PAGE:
Two health care companies have taken up the White House’s challenge of encouraging millions of uninsured Americans to get coverage during the open enrollment period.
ZocDoc, a company that helps people book doctor’s appointments online, and Oscar Health, a relative newcomer in health insurance, have launched campaigns to urge those without insurance to sign up for coverage at Healthcare.gov before the Dec. 15 enrollment deadline for coverage in the new year.
“Traditionally what we’ve done is use White House channels, like WhiteHouse.gov or the Facebook page, to talk about the administration’s priorities,” said White House Chief Digital Officer Jason Goldman, a longtime tech industry executive.
This time out, the White House enlisted the help of the private sector in putting out the word about the health care options offered through the Healthcare.gov marketplace. It’s similar to an approach President Obama used when he urged Americans to help Syrian refugees with donations made through crowdfunding sites Kickstarter and Instacart. When the first lady called on the private sector to help employ veterans and end homelessness, Uber and Lyft donated free rides to tens of thousands of Americans who needed help getting to job interviews.
ZocDoc Chief Executive Oliver Kharraz said his company will contact customers who have paid out-of-pocket for health care services to urge them to sign up for coverage through Healthcare.gov.
“It’s all in the name of removing barriers to get access to care, which is really what we are all about,” said Kharraz.
Oscar Health, a company that uses technology to guide people to better care, is distributing a video that explains how the Affordable Care Act (also dubbed Obamacare) works.
“We sell in this market created by the ACA,” said Mario Schlosser, Oscar Health chief executive and co-founder. “So we’ve got to explain to you why you should buy insurance. We always have to do a lot of education.”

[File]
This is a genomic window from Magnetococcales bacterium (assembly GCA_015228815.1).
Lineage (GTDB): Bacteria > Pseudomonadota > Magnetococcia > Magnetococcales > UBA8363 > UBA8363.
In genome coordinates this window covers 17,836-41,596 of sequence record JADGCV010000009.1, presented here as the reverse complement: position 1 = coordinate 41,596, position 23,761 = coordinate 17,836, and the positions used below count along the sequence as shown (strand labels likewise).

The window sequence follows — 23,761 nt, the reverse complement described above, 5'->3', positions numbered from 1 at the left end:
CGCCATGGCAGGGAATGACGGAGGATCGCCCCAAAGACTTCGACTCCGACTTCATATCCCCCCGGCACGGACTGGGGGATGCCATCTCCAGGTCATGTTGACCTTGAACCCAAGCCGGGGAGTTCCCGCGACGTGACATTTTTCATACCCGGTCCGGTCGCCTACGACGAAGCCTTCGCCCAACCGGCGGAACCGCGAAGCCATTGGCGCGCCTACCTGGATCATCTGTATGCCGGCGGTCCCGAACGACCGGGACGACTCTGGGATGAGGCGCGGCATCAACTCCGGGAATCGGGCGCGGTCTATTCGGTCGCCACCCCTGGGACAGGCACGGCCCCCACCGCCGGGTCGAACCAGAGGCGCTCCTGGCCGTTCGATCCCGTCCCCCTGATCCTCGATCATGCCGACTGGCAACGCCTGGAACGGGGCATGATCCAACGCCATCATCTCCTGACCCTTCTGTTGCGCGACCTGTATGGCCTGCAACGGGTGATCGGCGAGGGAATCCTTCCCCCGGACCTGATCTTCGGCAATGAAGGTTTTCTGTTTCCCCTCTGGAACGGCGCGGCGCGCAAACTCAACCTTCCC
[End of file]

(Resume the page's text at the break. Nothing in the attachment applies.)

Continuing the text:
The government is also getting an assist from startups that aren’t working in health care or insurance, in addition to the expected celebrity promos from figures like Magic Johnson (though with not quite the same gusto as when the site launched a couple years ago). The Shade Room, a social media-based celebrity gossip mag launched in 2014, reminded its 2.4 million Instagram followers with a post about the Dec. 15 enrollment deadline.
The Shade Room, which the New York Times Magazine called “Instagram’s TMZ” earlier this year, is run by Angie, a woman in her mid-20s who prefers to go by her first name only. She said that the post “wasn’t a plug at all.”
“When I found out the deadline was approaching this year, I just posted it because I wanted our readers to know about it,” Angie told Re/code in a phone interview. “I missed the deadline the first time around, and didn’t have health care because I didn’t have much money. I got sick a couple of times and went to the hospital, and had a lot of bills. This was during the time when the Shade Room wasn’t making any money yet.”
“I need to let those people out there who have had the same experience know about it,” she added. “Those things can happen.”
This article originally appeared on Recode.net.